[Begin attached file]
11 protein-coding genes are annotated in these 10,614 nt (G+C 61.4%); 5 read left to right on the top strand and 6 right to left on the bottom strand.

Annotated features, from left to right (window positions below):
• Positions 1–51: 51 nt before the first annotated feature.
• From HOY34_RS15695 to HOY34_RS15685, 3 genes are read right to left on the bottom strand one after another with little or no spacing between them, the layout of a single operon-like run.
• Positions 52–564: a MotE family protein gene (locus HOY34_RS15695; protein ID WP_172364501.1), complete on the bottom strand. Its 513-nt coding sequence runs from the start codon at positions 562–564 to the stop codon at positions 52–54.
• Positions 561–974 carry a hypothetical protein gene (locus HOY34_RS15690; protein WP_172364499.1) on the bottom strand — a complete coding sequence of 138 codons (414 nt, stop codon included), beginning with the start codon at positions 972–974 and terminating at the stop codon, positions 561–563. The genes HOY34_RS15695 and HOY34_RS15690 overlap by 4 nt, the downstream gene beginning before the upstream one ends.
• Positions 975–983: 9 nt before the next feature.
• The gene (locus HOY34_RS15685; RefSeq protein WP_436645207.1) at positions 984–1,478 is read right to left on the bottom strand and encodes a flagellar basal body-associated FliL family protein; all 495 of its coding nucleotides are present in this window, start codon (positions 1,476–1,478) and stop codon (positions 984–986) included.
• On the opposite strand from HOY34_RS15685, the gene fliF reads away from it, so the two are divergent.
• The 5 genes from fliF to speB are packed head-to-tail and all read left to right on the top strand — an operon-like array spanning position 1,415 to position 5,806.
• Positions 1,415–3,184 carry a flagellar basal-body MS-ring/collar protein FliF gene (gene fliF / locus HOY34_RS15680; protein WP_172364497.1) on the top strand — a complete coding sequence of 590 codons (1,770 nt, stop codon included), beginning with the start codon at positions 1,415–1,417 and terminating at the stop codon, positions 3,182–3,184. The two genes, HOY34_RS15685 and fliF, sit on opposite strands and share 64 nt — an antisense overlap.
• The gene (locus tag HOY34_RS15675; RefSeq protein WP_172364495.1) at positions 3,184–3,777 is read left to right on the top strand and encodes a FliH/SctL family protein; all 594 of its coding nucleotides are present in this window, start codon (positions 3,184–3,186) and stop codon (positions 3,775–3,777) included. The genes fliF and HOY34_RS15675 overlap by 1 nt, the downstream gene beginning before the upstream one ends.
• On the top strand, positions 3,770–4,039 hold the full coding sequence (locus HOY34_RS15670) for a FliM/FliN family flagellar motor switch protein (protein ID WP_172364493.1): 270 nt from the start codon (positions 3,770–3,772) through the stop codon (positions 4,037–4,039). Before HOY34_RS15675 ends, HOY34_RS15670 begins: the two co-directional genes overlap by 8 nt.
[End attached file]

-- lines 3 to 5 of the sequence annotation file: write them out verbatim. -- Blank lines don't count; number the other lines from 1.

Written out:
• Positions 1–51: 51 nt before the first annotated feature.
• From HOY34_RS15695 to HOY34_RS15685, 3 genes are read right to left on the bottom strand one after another with little or no spacing between them, the layout of a single operon-like run.
• Positions 52–564: a MotE family protein gene (locus HOY34_RS15695; protein ID WP_172364501.1), complete on the bottom strand. Its 513-nt coding sequence runs from the start codon at positions 562–564 to the stop codon at positions 52–54.